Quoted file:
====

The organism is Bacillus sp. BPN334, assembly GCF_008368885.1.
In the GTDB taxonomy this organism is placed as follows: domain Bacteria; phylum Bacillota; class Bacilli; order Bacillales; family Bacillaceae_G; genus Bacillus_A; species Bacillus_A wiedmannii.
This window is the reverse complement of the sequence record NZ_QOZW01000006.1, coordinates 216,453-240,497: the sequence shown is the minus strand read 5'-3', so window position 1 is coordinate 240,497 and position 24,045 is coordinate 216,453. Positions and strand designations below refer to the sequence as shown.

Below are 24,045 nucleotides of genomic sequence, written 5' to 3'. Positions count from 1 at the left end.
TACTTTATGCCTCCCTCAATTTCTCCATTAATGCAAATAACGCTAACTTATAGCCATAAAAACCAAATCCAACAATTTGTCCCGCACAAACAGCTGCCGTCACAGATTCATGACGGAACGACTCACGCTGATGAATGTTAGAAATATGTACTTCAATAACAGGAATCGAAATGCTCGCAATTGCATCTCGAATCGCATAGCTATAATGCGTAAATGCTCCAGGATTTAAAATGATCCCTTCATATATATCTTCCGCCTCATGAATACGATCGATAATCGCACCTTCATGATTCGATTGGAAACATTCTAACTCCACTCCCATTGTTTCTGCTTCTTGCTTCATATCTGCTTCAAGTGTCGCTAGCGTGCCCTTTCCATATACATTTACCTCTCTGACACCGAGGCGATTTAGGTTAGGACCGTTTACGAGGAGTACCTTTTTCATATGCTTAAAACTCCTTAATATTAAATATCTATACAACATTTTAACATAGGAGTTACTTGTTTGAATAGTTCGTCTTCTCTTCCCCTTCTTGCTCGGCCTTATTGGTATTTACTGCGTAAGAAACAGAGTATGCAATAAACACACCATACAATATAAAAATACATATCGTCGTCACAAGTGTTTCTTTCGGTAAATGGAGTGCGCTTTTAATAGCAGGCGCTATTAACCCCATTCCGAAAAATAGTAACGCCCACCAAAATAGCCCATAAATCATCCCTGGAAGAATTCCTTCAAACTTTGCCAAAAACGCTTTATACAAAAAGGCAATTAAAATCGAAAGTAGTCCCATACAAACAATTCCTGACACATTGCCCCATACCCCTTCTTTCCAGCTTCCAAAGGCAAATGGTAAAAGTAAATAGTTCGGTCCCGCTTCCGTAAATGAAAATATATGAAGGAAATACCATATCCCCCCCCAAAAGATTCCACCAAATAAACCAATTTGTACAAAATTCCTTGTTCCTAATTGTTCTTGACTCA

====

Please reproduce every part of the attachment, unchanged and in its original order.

The organism is Bacillus sp. BPN334, assembly GCF_008368885.1.
In the GTDB taxonomy this organism is placed as follows: domain Bacteria; phylum Bacillota; class Bacilli; order Bacillales; family Bacillaceae_G; genus Bacillus_A; species Bacillus_A wiedmannii.
This window is the reverse complement of the sequence record NZ_QOZW01000006.1, coordinates 216,453-240,497: the sequence shown is the minus strand read 5'-3', so window position 1 is coordinate 240,497 and position 24,045 is coordinate 216,453. Positions and strand designations below refer to the sequence as shown.

Below are 24,045 nucleotides of genomic sequence, written 5' to 3'. Positions count from 1 at the left end.
TACTTTATGCCTCCCTCAATTTCTCCATTAATGCAAATAACGCTAACTTATAGCCATAAAAACCAAATCCAACAATTTGTCCCGCACAAACAGCTGCCGTCACAGATTCATGACGGAACGACTCACGCTGATGAATGTTAGAAATATGTACTTCAATAACAGGAATCGAAATGCTCGCAATTGCATCTCGAATCGCATAGCTATAATGCGTAAATGCTCCAGGATTTAAAATGATCCCTTCATATATATCTTCCGCCTCATGAATACGATCGATAATCGCACCTTCATGATTCGATTGGAAACATTCTAACTCCACTCCCATTGTTTCTGCTTCTTGCTTCATATCTGCTTCAAGTGTCGCTAGCGTGCCCTTTCCATATACATTTACCTCTCTGACACCGAGGCGATTTAGGTTAGGACCGTTTACGAGGAGTACCTTTTTCATATGCTTAAAACTCCTTAATATTAAATATCTATACAACATTTTAACATAGGAGTTACTTGTTTGAATAGTTCGTCTTCTCTTCCCCTTCTTGCTCGGCCTTATTGGTATTTACTGCGTAAGAAACAGAGTATGCAATAAACACACCATACAATATAAAAATACATATCGTCGTCACAAGTGTTTCTTTCGGTAAATGGAGTGCGCTTTTAATAGCAGGCGCTATTAACCCCATTCCGAAAAATAGTAACGCCCACCAAAATAGCCCATAAATCATCCCTGGAAGAATTCCTTCAAACTTTGCCAAAAACGCTTTATACAAAAAGGCAATTAAAATCGAAAGTAGTCCCATACAAACAATTCCTGACACATTGCCCCATACCCCTTCTTTCCAGCTTCCAAAGGCAAATGGTAAAAGTAAATAGTTCGGTCCCGCTTCCGTAAATGAAAATATATGAAGGAAATACCATATCCCCCCCCAAAAGATTCCACCAAATAAACCAATTTGTACAAAATTCCTTGTTCCTAATTGTTCTTGACTCA